Before we get started, it is essential to install the necessary dependencies to ensure our shader functions properly: Shader Graph and Universal RP. Shader Graph enables us to program our shader using nodes, while Universal RP guarantees accurate display within our game. To install these dependencies, follow these steps: Go to Windows > Package Manager. In the opened window, search for both dependencies and proceed to install them.

To start, we need to search for Shader Graph and select the latest available version. After selecting the version, we can proceed with the installation. Next, we search for Universal RP and select the most recent version before proceeding with the installation as well. Once both installations are complete, we can safely close the window.

After successfully installing the required dependencies, we can proceed to create a new Render Pipeline for our project. To do this, follow these steps: Navigate to Create > Rendering > Universal Render Pipeline > Pipeline Asset (Forward Rendering). Afterward, go to Edit > Project Settings > Graphics and select the Scriptable Render Pipeline Setting. From there, we can choose the previously created Render Pipeline.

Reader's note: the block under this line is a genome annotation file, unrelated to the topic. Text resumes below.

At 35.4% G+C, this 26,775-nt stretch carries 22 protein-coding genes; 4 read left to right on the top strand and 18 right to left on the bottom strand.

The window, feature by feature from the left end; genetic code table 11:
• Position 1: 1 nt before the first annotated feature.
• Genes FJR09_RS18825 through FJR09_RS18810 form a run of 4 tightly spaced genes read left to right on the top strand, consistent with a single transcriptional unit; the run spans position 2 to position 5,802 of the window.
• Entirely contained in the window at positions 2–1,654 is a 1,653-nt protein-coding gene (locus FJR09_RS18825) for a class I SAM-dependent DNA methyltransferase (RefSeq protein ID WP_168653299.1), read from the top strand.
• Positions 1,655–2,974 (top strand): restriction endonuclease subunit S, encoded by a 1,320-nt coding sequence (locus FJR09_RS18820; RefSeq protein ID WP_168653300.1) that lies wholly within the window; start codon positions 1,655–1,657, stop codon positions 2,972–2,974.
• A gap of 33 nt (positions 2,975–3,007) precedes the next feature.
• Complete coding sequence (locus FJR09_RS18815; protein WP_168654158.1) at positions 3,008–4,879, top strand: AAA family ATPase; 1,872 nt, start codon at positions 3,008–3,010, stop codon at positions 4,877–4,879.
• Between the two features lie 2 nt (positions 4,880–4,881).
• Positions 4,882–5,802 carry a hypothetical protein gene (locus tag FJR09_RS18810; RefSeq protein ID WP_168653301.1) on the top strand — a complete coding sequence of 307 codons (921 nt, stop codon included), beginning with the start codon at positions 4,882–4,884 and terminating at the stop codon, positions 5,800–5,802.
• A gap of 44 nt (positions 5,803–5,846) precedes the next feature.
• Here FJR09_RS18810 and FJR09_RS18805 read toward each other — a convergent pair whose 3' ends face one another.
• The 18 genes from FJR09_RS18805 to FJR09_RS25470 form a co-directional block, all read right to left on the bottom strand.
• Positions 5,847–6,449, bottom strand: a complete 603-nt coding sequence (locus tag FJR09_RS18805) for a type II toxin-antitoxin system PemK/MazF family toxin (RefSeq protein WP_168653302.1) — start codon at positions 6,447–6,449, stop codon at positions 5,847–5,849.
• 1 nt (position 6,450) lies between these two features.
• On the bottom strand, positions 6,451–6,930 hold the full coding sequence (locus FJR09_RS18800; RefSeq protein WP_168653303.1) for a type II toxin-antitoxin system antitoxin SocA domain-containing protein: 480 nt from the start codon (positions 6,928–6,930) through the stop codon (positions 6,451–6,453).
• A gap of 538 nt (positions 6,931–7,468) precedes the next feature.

The preceding steps are crucial for ensuring the proper functioning of the shader and preventing errors or the occurrence of pink materials. With these steps completed, we can now proceed with constructing our shader.

For this tutorial we are going to need 3 shaders and 3 materials: one for the color effect, another one for the lighting and finally one more for the symbol inside. For that reason we have to go to Create > Shader > Unlit Shader and naming it ‘ItemBox_color_URP.’ We repeat the process and create a new shader and naming it ‘ItemBox_light_URP.’ We repeat the process one more time and naming it ‘ItemBox_symbol_URP.’ Now we have to create 3 materials by selecting Create > Material and name them the same as our shaders.